Issues with my approach to informed consent
I have proposed a new informed consent for GBCA, as the first step of increased awareness of the disease GDD. A number of sufferers have felt that I have not gone far enough. I fully understand that sentiment, however in my position as a senior member of the Radiology and MRI community, I have to approach the subject in a measured step-wise fashion. I would lose all credibility if I rushed head-long in attacking GBCA use - in large measure because most of my colleagues would interpret it as rash, radical and ill-conceived, without there being sufficient peer-reviewed literature by a number of independent research teams.
In focusing on patients who have previously received GBCA and have experienced symptoms of GDD, to prevent them from receiving GBCA again would potentially eliminate 70% of the cases - and many of the most tragic cases, where individuals have received more GBCA-enhanced MRI studies in order to investigate what turns out to be GDD to begin with. But critics are correct that atleast 30% of individuals develop severe GDD following their first GBCA-injection. My approach does not prevent this.
I have to agree with this view. But, I have to proceed in a step-wise thoughtful fashion if I intend to get acceptance from radiologists, other physicians, the FDA and other organizations. If I alienate all of them, and appear like a crazed zealot, then I will set the recognition of GDD back years, maybe decades. Human behavior shows that if individuals are attacked and made to feel they are doing unethical work, the natural tendency is to reject the words of the messenger - in their entirety. I have mentioned this before. I ultimately need all their buy-in, so I have to lead them to the knowledge as a guide or shepherd and not as an adversary. Realistically I am also trying to ascertain how to have high confidence in recognizing who are the 30% of first exposure GDD sufferers. When this is more certain then the informed consent should address this.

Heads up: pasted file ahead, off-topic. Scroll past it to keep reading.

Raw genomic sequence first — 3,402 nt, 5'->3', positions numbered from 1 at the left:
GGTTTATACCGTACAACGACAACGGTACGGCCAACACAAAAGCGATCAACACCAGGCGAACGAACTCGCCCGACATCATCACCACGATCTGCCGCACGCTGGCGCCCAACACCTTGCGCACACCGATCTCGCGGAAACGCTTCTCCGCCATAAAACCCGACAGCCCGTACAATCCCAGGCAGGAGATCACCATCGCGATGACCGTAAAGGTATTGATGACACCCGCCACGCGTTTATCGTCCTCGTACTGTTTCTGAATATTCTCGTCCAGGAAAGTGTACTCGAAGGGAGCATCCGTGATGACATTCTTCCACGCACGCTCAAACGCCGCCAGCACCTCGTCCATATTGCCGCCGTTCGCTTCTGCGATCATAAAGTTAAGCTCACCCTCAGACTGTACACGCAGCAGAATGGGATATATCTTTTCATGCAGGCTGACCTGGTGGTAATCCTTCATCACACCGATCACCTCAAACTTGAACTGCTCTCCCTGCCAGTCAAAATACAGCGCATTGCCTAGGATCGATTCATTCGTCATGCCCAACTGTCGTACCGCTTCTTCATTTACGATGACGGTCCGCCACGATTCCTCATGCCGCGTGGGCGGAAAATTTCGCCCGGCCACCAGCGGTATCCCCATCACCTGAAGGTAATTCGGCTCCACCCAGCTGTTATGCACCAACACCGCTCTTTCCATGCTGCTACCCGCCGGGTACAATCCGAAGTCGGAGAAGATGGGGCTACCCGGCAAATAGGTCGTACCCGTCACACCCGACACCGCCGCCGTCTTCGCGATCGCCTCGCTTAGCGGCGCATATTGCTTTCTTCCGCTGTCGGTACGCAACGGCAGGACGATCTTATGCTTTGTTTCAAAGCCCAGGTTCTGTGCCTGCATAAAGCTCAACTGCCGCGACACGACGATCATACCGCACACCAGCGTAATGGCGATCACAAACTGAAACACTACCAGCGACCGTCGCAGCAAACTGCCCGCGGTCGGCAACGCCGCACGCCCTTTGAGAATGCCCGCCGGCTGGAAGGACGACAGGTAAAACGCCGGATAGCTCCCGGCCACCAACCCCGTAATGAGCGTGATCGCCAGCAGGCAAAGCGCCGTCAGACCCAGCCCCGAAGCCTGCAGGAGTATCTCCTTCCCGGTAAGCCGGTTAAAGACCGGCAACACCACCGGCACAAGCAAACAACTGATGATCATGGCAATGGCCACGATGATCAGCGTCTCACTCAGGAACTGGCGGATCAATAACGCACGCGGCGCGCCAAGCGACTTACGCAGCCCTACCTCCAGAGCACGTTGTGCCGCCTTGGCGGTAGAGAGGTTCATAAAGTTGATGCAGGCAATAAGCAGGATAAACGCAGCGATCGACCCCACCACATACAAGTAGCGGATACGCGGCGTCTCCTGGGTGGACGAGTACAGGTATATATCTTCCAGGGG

I have also stressed in a number of other blogs, the risks of alternative strategies also have to be described. Some of the risks are worse and more likely for some individuals.
I have seen enough sufferers that I can well understand how for some of them, their opinion is more of anger and outrage.
Is it cowardice, as suggested, that I don't speak out more forcefully? Far from it, even with measured and moderate comments, it actually takes a lot of courage. To be the radiologist who has most visibly stood up in the face of the tempest of opposition of those who want to maintain the status quo, is not at all easy or timid. This is also just the right arm of the entire body of my efforts to stand up and protect patients from health care misadventures and mistakes.
In conclusion, in my position I have to act in a measured rational fashion. Ultimately this will be most helpful for patients. Others can be more aggressive in their approach, and I would say some (really all) sufferers are justified in this strategy.
Stay tuned on the latest advancements:
Richard Semelka, MD. Consulting